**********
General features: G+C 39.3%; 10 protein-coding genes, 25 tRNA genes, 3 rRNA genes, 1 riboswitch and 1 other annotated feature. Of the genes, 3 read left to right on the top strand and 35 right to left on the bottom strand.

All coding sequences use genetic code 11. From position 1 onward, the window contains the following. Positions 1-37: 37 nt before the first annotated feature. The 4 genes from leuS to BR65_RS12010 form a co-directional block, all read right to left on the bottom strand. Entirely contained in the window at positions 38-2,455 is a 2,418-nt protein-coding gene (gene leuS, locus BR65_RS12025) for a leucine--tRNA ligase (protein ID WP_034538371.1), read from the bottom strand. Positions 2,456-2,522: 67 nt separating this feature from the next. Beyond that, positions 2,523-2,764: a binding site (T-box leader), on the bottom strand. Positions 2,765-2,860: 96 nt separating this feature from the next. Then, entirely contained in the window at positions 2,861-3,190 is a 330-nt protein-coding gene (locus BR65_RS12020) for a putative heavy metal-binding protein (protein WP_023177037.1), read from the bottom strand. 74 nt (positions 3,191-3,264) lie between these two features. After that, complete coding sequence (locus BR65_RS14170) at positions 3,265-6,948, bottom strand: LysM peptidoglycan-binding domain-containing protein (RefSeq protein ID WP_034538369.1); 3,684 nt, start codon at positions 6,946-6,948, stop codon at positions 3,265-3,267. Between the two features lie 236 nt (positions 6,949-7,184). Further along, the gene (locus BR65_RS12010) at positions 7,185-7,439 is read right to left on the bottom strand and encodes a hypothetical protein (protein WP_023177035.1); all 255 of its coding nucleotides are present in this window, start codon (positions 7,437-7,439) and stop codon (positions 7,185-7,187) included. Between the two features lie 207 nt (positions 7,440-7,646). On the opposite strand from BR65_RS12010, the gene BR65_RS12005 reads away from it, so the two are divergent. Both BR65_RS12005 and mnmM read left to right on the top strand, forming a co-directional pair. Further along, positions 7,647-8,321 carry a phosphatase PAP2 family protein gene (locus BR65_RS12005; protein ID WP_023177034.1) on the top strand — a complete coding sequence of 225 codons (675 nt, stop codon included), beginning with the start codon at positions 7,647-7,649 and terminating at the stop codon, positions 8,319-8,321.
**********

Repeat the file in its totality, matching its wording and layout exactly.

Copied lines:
General features: G+C 39.3%; 10 protein-coding genes, 25 tRNA genes, 3 rRNA genes, 1 riboswitch and 1 other annotated feature. Of the genes, 3 read left to right on the top strand and 35 right to left on the bottom strand.

All coding sequences use genetic code 11. From position 1 onward, the window contains the following. Positions 1-37: 37 nt before the first annotated feature. The 4 genes from leuS to BR65_RS12010 form a co-directional block, all read right to left on the bottom strand. Entirely contained in the window at positions 38-2,455 is a 2,418-nt protein-coding gene (gene leuS, locus BR65_RS12025) for a leucine--tRNA ligase (protein ID WP_034538371.1), read from the bottom strand. Positions 2,456-2,522: 67 nt separating this feature from the next. Beyond that, positions 2,523-2,764: a binding site (T-box leader), on the bottom strand. Positions 2,765-2,860: 96 nt separating this feature from the next. Then, entirely contained in the window at positions 2,861-3,190 is a 330-nt protein-coding gene (locus BR65_RS12020) for a putative heavy metal-binding protein (protein WP_023177037.1), read from the bottom strand. 74 nt (positions 3,191-3,264) lie between these two features. After that, complete coding sequence (locus BR65_RS14170) at positions 3,265-6,948, bottom strand: LysM peptidoglycan-binding domain-containing protein (RefSeq protein ID WP_034538369.1); 3,684 nt, start codon at positions 6,946-6,948, stop codon at positions 3,265-3,267. Between the two features lie 236 nt (positions 6,949-7,184). Further along, the gene (locus BR65_RS12010) at positions 7,185-7,439 is read right to left on the bottom strand and encodes a hypothetical protein (protein WP_023177035.1); all 255 of its coding nucleotides are present in this window, start codon (positions 7,437-7,439) and stop codon (positions 7,185-7,187) included. Between the two features lie 207 nt (positions 7,440-7,646). On the opposite strand from BR65_RS12010, the gene BR65_RS12005 reads away from it, so the two are divergent. Both BR65_RS12005 and mnmM read left to right on the top strand, forming a co-directional pair. Further along, positions 7,647-8,321 carry a phosphatase PAP2 family protein gene (locus BR65_RS12005; protein ID WP_023177034.1) on the top strand — a complete coding sequence of 225 codons (675 nt, stop codon included), beginning with the start codon at positions 7,647-7,649 and terminating at the stop codon, positions 8,319-8,321.